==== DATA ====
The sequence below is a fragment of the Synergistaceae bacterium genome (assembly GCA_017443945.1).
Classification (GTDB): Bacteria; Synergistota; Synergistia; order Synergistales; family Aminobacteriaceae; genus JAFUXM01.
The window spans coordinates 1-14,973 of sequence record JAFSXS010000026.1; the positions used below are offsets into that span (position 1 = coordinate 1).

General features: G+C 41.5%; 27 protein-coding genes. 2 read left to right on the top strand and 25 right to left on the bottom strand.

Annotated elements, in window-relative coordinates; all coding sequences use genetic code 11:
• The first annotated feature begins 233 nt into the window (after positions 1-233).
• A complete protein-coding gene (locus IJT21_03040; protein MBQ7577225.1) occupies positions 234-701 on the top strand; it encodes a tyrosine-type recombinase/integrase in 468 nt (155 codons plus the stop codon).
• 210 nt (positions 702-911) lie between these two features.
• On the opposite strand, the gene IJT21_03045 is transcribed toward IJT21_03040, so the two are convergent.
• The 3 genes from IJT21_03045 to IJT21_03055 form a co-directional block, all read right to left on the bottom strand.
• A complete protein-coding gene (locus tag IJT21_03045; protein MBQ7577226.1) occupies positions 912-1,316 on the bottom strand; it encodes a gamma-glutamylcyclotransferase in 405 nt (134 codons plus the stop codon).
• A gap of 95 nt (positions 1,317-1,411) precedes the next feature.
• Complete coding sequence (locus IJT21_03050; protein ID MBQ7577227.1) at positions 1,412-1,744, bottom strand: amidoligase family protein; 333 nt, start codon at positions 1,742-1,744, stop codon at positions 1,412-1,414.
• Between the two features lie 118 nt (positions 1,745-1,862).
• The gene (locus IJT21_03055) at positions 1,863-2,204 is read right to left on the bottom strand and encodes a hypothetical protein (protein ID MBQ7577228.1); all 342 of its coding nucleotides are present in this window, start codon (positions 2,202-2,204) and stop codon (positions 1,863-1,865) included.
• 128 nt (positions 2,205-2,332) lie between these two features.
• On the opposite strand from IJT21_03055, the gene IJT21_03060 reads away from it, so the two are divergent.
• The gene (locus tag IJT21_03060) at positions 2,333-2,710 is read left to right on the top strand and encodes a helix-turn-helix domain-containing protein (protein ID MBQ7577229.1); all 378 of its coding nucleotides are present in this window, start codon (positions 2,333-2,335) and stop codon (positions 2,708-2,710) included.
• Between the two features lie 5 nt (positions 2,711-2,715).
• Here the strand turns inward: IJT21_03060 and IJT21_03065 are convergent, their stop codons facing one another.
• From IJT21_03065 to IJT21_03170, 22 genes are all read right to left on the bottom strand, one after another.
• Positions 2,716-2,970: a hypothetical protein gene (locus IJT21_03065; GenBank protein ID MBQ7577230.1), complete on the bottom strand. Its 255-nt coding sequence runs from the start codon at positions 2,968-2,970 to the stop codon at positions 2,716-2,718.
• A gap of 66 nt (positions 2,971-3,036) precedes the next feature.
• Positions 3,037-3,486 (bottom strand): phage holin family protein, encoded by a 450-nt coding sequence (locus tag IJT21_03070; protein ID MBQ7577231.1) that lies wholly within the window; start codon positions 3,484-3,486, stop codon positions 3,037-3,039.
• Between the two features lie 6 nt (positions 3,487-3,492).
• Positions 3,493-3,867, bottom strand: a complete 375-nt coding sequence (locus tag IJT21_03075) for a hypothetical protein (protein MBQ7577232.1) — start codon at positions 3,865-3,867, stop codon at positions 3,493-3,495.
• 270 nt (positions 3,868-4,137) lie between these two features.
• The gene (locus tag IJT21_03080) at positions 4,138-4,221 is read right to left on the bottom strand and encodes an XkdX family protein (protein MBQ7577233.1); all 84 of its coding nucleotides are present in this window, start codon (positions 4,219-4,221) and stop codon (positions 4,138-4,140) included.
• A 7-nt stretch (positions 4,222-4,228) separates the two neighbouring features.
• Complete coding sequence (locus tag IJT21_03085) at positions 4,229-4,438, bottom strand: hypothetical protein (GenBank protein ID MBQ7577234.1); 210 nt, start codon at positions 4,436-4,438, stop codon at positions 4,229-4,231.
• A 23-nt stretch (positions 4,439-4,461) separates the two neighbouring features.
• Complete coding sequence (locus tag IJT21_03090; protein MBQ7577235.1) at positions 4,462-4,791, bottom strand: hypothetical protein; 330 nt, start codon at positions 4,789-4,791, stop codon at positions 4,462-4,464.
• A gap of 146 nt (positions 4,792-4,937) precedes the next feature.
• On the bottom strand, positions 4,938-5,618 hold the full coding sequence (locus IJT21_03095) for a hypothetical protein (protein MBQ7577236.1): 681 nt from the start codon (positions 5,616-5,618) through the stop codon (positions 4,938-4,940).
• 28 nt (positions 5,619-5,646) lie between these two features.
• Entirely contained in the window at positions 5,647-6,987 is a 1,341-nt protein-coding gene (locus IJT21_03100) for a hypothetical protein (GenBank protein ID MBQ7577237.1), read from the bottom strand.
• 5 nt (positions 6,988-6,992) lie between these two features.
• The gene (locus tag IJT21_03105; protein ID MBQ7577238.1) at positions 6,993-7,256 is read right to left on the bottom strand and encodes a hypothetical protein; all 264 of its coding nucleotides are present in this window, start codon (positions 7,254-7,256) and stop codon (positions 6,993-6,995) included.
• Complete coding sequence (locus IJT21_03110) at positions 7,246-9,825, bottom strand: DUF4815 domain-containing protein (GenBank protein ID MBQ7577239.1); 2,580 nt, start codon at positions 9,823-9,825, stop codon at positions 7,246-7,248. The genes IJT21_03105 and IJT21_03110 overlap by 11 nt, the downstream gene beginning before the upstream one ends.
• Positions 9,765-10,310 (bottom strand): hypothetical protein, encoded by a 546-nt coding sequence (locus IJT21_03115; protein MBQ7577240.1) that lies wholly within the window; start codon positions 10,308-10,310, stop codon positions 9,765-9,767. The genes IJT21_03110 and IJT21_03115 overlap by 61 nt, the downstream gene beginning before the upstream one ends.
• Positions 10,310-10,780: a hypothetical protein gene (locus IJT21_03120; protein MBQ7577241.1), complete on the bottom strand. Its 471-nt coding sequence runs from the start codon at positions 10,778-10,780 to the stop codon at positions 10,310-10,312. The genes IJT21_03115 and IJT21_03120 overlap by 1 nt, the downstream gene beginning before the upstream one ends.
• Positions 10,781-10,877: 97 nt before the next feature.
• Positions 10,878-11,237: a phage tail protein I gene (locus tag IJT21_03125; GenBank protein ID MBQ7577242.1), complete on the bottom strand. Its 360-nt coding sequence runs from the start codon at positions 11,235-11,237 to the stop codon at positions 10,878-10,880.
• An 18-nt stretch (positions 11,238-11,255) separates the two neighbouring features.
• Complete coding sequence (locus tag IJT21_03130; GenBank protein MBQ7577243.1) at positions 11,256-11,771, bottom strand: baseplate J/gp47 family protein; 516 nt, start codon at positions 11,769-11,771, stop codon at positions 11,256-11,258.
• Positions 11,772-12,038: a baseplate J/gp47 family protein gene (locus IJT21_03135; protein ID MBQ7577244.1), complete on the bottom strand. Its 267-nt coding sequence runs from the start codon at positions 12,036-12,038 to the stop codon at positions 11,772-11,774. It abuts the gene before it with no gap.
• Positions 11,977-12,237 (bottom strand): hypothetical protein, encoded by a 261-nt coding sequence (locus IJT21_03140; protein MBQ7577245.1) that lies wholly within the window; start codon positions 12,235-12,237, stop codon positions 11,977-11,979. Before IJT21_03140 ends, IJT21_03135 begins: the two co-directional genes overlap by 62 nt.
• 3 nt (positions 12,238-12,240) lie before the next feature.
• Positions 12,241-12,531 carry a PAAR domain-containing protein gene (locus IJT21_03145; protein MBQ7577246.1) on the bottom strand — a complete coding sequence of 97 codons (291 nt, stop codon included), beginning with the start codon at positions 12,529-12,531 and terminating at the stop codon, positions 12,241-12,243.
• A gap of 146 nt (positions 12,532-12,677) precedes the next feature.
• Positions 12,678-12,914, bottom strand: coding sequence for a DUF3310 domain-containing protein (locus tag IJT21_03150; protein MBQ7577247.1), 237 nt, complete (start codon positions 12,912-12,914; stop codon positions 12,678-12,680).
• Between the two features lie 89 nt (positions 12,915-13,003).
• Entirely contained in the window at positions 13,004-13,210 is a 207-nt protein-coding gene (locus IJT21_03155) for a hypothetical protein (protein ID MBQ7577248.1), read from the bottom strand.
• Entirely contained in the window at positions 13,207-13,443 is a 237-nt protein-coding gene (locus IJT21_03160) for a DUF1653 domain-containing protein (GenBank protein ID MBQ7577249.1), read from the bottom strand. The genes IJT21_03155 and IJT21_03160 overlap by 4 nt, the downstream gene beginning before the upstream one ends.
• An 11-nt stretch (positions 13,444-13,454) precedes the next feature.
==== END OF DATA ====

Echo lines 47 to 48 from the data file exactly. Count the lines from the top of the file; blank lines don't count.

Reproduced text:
• Positions 11,977-12,237 (bottom strand): hypothetical protein, encoded by a 261-nt coding sequence (locus IJT21_03140; protein MBQ7577245.1) that lies wholly within the window; start codon positions 12,235-12,237, stop codon positions 11,977-11,979. Before IJT21_03140 ends, IJT21_03135 begins: the two co-directional genes overlap by 62 nt.
• 3 nt (positions 12,238-12,240) lie before the next feature.